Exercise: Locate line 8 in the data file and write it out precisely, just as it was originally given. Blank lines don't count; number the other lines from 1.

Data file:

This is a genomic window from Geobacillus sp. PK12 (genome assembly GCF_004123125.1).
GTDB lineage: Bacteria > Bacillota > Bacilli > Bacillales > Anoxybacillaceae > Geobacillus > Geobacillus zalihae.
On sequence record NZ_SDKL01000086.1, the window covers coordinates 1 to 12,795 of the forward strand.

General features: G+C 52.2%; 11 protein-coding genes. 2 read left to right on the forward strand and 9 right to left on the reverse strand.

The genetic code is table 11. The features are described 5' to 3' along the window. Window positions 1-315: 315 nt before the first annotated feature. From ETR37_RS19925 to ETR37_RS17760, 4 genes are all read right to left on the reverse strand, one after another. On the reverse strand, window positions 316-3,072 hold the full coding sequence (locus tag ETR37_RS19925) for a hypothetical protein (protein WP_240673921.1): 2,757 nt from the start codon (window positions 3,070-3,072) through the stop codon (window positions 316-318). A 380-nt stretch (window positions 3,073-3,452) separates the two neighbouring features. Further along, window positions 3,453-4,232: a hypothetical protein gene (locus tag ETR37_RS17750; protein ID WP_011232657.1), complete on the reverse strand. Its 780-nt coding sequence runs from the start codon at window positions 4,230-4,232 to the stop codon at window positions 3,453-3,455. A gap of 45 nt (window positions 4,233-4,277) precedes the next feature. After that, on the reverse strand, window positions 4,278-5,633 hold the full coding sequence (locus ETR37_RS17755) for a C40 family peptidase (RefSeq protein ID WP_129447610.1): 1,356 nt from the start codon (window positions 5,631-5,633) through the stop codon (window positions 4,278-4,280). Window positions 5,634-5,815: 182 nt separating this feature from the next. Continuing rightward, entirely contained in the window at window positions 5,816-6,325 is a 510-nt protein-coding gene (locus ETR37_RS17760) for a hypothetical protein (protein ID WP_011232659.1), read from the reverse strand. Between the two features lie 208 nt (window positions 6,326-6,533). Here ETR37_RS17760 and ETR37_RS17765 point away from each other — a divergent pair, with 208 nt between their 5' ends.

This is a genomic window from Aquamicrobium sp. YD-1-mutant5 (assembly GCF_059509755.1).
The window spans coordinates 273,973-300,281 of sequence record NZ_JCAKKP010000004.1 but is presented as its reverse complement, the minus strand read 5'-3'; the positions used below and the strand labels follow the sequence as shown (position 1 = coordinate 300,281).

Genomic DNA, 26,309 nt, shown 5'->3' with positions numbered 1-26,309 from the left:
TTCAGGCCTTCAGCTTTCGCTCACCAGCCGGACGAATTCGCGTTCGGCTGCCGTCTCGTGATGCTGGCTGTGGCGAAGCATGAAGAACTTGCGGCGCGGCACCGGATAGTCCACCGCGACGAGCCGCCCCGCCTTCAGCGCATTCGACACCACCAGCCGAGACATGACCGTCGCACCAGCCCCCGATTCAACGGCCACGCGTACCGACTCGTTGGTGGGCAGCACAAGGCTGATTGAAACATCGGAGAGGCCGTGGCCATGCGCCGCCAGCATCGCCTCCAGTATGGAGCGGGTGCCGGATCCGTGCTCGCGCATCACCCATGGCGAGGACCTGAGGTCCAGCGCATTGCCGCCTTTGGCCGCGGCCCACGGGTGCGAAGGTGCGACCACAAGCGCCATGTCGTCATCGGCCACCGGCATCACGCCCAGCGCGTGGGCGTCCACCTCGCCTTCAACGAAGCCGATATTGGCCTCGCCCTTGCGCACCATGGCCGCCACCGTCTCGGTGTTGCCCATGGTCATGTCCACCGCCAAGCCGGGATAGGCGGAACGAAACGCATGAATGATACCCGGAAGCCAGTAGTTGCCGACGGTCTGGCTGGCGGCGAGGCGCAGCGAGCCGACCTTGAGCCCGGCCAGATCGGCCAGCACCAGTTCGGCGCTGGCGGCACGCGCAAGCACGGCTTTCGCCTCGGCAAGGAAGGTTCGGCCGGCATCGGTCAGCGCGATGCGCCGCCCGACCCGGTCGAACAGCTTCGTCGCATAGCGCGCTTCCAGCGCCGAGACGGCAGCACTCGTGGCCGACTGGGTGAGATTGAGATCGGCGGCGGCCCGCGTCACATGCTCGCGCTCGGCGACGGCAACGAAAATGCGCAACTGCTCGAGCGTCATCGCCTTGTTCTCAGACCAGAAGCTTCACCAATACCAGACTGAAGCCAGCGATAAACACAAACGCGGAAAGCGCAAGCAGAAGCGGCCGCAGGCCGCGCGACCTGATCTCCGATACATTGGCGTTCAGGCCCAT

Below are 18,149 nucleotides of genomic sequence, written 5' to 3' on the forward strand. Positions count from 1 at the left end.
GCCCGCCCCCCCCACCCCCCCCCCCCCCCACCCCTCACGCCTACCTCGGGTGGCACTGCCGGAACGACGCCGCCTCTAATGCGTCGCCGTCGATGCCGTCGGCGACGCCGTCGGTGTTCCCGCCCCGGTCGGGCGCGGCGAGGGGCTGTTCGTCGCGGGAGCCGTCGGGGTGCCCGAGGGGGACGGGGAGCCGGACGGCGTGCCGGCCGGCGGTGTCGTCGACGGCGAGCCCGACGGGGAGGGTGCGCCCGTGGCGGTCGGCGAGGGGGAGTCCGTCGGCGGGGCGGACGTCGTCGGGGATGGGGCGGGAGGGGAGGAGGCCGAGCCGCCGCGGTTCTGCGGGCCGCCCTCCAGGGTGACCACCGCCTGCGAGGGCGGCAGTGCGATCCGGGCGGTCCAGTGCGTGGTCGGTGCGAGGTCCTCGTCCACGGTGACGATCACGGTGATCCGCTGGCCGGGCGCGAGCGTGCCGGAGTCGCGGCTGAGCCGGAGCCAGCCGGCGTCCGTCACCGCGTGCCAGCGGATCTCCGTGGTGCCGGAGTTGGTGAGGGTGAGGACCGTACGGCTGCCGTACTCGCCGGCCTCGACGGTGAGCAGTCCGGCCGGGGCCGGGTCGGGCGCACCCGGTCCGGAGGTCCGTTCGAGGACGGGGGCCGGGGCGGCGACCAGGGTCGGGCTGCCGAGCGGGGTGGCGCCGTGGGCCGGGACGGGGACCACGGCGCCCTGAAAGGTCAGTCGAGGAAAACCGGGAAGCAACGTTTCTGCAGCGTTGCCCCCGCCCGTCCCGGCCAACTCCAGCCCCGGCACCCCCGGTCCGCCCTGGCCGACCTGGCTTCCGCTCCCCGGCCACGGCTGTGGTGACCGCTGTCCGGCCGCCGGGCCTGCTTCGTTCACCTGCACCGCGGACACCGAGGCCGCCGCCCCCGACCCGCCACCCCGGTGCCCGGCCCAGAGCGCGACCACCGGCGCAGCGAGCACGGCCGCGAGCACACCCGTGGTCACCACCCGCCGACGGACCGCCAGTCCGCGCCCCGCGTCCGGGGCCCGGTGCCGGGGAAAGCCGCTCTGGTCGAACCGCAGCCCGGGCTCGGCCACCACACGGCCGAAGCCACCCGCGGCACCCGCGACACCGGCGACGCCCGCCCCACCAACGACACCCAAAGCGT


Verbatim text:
Genomic DNA, 26,309 nt, shown 5'->3' with positions numbered 1-26,309 from the left: